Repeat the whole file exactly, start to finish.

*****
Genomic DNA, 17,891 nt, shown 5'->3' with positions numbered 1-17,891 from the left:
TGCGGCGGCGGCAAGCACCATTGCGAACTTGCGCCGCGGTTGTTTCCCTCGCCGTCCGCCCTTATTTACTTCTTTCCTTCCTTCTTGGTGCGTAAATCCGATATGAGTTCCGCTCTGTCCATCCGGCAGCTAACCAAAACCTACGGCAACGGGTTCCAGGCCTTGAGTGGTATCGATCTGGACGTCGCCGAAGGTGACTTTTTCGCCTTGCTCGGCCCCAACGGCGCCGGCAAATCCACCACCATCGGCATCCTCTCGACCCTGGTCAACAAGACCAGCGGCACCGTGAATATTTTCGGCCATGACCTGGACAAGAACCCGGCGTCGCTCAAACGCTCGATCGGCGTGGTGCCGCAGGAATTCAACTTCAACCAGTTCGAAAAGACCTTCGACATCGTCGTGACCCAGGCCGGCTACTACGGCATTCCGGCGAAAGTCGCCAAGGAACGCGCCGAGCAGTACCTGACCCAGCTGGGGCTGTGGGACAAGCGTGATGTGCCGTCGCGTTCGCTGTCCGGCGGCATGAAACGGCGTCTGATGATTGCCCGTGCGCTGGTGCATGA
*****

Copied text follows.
Genomic DNA, 17,891 nt, shown 5'->3' with positions numbered 1-17,891 from the left:
TGCGGCGGCGGCAAGCACCATTGCGAACTTGCGCCGCGGTTGTTTCCCTCGCCGTCCGCCCTTATTTACTTCTTTCCTTCCTTCTTGGTGCGTAAATCCGATATGAGTTCCGCTCTGTCCATCCGGCAGCTAACCAAAACCTACGGCAACGGGTTCCAGGCCTTGAGTGGTATCGATCTGGACGTCGCCGAAGGTGACTTTTTCGCCTTGCTCGGCCCCAACGGCGCCGGCAAATCCACCACCATCGGCATCCTCTCGACCCTGGTCAACAAGACCAGCGGCACCGTGAATATTTTCGGCCATGACCTGGACAAGAACCCGGCGTCGCTCAAACGCTCGATCGGCGTGGTGCCGCAGGAATTCAACTTCAACCAGTTCGAAAAGACCTTCGACATCGTCGTGACCCAGGCCGGCTACTACGGCATTCCGGCGAAAGTCGCCAAGGAACGCGCCGAGCAGTACCTGACCCAGCTGGGGCTGTGGGACAAGCGTGATGTGCCGTCGCGTTCGCTGTCCGGCGGCATGAAACGGCGTCTGATGATTGCCCGTGCGCTGGTGCATGA